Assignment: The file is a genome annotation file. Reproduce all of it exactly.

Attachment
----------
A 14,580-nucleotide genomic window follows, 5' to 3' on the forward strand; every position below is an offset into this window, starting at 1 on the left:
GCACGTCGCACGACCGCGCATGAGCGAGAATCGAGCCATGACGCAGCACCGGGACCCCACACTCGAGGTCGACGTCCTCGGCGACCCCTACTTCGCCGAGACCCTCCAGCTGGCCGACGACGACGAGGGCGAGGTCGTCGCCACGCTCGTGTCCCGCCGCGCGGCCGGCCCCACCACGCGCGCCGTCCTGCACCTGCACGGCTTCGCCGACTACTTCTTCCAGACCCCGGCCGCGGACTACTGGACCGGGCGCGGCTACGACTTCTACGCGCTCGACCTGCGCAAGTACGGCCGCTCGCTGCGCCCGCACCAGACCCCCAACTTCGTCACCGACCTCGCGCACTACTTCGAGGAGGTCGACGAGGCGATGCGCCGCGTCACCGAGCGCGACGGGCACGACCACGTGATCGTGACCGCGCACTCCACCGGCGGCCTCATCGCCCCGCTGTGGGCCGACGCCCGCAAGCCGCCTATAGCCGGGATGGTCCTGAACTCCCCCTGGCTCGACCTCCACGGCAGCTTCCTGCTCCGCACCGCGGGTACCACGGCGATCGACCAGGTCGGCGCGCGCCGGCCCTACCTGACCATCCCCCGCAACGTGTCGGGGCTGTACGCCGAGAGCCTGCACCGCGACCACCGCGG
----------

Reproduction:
A 14,580-nucleotide genomic window follows, 5' to 3' on the forward strand; every position below is an offset into this window, starting at 1 on the left:
GCACGTCGCACGACCGCGCATGAGCGAGAATCGAGCCATGACGCAGCACCGGGACCCCACACTCGAGGTCGACGTCCTCGGCGACCCCTACTTCGCCGAGACCCTCCAGCTGGCCGACGACGACGAGGGCGAGGTCGTCGCCACGCTCGTGTCCCGCCGCGCGGCCGGCCCCACCACGCGCGCCGTCCTGCACCTGCACGGCTTCGCCGACTACTTCTTCCAGACCCCGGCCGCGGACTACTGGACCGGGCGCGGCTACGACTTCTACGCGCTCGACCTGCGCAAGTACGGCCGCTCGCTGCGCCCGCACCAGACCCCCAACTTCGTCACCGACCTCGCGCACTACTTCGAGGAGGTCGACGAGGCGATGCGCCGCGTCACCGAGCGCGACGGGCACGACCACGTGATCGTGACCGCGCACTCCACCGGCGGCCTCATCGCCCCGCTGTGGGCCGACGCCCGCAAGCCGCCTATAGCCGGGATGGTCCTGAACTCCCCCTGGCTCGACCTCCACGGCAGCTTCCTGCTCCGCACCGCGGGTACCACGGCGATCGACCAGGTCGGCGCGCGCCGGCCCTACCTGACCATCCCCCGCAACGTGTCGGGGCTGTACGCCGAGAGCCTGCACCGCGACCACCGCGG